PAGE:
seat in the United Nations, (35) could make a compelling case that
should be treated as the continuation of the Soviet Union just as
was treated as the continuation of British India. Moreover, Russia
could argue that, because two of the larger republics --
Ukraine, had been independent members of the United Nations since
inception, the residual Soviet Union, for purposes of U.N.
membership, has always consisted overwhelmingly of Russia. Even
history could be used to bolster Russia's position: when Czarist
Russia became the Soviet Union after the revolution of October
1917, the international community insisted that the Soviet Union
was not a new State, but simply a new regime. (36)
The Russians claim to be the continuation of the Soviet Union goes
to the theoretical dichotomy between a breakaway of one part of a
from another and a complete dissolution. Russia claimed to be the
continuation of the Soviet Union for all purposes. Some countries
accepted this. Some, like the United States, did not, accepting
continuity for some purposes but not others. Thus, in the United
Nations, the United States and the others endorse the continuation
Russia and the Permanent Member seat on the Security Council. But
other organizations, the possibility exists for another country to
to be the continuity, depending on the particular situation.
The Exclusion of the 'New Yugoslavia'
The Yugoslavia situation and the earlier precedent, however,
from a perfect match. In contrast to India, Serbia and Montenegro
together do not comprise a majority, let alone a substantial
majority, of Yugoslavia's land, population, or resources. Moreover, unlike
no devolution agreement existed between the republics of the
Yugoslavia providing that the FRY shall continue the former
membership in the United Nations. Indeed, the other former
were quick to assert that Yugoslavia had dissolved and that the
should not be entitled to the former Yugoslavia's seat at the
Nations. Finally, by undertaking and supporting aggressive actions
Croatia, Slovenia, and Bosnia, the FRY provided the members of the
United Nations with a strong political reason to block the FRY's
to assume the Yugoslavia seat. (37)
A comparison between the Yugoslavian situation and the Indian
provides a framework for assessing that claim. The Serbian and
Montenegrin Republics claimed to be the continuity of Yugoslavia-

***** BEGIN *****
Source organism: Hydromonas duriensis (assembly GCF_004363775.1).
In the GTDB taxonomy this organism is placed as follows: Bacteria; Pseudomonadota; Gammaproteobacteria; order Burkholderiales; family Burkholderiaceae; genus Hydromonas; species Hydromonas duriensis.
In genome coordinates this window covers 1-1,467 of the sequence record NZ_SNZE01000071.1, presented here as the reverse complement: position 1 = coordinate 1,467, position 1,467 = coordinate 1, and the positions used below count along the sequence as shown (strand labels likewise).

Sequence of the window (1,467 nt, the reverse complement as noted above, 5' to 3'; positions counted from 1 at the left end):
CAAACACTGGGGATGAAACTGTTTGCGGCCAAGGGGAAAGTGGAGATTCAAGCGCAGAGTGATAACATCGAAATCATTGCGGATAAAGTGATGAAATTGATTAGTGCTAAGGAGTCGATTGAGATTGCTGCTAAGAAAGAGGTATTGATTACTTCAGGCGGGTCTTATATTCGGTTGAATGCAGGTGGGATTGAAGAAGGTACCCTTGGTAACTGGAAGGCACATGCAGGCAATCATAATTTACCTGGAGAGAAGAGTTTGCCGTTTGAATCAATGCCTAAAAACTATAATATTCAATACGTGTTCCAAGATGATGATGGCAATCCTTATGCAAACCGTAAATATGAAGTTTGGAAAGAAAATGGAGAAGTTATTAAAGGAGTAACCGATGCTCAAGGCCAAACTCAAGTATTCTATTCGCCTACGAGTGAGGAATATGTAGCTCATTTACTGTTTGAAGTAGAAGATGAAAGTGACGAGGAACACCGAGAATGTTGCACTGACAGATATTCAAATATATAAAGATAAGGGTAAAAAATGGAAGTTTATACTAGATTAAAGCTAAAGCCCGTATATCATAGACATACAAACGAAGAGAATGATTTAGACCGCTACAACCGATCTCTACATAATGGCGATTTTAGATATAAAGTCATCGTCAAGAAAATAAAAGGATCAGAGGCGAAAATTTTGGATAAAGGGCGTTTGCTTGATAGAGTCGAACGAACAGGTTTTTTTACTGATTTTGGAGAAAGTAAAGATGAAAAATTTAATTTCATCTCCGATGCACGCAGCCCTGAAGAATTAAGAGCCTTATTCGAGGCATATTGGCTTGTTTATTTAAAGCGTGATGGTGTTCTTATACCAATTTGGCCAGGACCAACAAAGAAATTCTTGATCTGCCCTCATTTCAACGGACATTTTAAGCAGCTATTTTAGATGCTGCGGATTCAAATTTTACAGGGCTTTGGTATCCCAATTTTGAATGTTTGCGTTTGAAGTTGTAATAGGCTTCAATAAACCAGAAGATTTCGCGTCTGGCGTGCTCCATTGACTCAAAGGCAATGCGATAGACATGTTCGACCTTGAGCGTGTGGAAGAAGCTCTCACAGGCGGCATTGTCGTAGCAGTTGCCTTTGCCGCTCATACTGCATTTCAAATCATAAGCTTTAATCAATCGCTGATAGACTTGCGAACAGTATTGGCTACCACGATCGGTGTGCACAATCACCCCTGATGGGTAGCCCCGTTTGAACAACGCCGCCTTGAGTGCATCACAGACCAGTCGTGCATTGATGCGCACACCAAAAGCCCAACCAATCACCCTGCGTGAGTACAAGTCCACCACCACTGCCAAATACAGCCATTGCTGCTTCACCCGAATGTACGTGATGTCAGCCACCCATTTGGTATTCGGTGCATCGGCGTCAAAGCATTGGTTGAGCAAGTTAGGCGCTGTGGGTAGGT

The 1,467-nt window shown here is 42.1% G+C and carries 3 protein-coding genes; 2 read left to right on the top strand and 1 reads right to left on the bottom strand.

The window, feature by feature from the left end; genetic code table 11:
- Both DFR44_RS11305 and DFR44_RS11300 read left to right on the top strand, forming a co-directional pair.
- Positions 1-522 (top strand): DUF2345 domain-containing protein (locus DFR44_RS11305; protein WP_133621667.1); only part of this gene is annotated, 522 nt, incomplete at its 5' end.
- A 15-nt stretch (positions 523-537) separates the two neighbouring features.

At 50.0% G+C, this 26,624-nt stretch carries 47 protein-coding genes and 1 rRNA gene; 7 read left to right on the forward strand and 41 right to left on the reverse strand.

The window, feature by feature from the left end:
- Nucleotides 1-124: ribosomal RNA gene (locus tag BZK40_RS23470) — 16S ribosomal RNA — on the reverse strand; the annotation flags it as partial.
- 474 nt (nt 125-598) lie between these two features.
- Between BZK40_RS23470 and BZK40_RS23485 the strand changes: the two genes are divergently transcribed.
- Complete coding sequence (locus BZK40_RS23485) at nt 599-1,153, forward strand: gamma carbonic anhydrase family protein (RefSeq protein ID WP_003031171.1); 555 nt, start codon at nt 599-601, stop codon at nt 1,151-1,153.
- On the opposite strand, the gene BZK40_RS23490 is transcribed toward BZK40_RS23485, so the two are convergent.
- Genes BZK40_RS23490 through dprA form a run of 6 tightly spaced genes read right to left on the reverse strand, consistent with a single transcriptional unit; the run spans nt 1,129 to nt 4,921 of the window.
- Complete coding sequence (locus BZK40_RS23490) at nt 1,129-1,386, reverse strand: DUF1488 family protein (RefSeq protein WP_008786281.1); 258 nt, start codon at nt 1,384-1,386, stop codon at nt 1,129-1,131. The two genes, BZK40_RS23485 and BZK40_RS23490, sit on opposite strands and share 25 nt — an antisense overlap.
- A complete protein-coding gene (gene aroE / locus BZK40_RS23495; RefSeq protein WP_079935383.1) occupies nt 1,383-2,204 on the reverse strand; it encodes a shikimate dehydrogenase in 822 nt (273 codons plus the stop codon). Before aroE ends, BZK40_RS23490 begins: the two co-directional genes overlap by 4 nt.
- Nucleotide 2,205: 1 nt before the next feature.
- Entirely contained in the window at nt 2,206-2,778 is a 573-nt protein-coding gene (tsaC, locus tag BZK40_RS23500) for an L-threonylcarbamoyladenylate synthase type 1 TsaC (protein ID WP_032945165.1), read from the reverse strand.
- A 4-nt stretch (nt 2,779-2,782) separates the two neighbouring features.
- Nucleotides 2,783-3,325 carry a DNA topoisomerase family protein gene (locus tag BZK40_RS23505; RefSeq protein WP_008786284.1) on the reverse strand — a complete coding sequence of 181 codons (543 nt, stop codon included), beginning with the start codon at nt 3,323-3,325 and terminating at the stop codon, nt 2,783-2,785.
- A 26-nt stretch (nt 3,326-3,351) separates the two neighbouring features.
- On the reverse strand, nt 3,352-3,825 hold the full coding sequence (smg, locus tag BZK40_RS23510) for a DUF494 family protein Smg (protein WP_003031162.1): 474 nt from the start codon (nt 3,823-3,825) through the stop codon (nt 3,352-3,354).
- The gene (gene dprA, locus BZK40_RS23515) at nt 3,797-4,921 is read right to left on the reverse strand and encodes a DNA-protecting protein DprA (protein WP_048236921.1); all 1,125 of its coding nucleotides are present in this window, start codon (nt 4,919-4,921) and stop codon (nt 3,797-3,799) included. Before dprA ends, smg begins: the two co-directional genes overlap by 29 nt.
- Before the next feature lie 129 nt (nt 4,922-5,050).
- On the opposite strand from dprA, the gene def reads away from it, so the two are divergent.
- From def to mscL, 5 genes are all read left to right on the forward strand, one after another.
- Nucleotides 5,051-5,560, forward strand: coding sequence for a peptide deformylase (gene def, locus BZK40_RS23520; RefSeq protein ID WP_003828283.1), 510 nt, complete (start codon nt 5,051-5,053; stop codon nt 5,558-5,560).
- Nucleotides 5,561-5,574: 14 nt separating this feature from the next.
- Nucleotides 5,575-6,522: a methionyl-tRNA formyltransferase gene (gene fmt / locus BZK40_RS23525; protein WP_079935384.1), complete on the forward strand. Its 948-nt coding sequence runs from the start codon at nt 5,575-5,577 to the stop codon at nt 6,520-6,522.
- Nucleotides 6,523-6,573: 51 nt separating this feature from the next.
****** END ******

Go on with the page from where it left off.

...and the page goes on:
international community rejected this claim. But, somewhat
paradoxically, the Security Council finally decided, with respect
membership, that although Serbia and Montenegro could not continue
automatically the membership of the former Socialist Republic of
Yugoslavia, they should apply for UN membership but should not
participate in the work of the General Assembly. This is based on
finding that the claim to be the continuity has not been generally
accepted. The General Assembly proceeded in keeping with the
Council recommendation, but no one was quite sure what the
meant. It went to the legal counsel of the United Nations, who
determined that this did not terminate the membership of
even though it said very clearly that Yugoslavia has ceased to
All the General Assembly decision did was to keep Serbia and
from participating in the General Assembly and subsidiary organs.
This result is not consistent with the U.S. position, which is to
continuity. However, there is a very strong principle that the
States has been adhering to: membership questions in the United
should be decided by the General Assembly on recommendations of
Security Council. So, until the Security Council and General
speak again to this matter, the situation will not change.
For nearly fifty years, the United Nations has approached
membership as a question of continuity. Since deciding in 1947
both India and Pakistan could not succeed to the British India
has never looked back. One U.N. specialized agency, however, has
recently departed from the continuity theory and the
precedent. While the United Nations was wrestling with the
whether the FRY could be deemed the continuity of Yugoslavia, the
International Monetary Fund (IMF) decided to allow Bosnia,
Slovenia, Macedonia, and the FRY all to succeed to the membership
former Yugoslavia. (38) Under this approach, "the successor will
considered to have been a member without interruption since the
dissolution of the SFRY and to have continued, for its share, the
membership of the SFRY in the IMF."(39)
The basic elements of statehood are population, territory,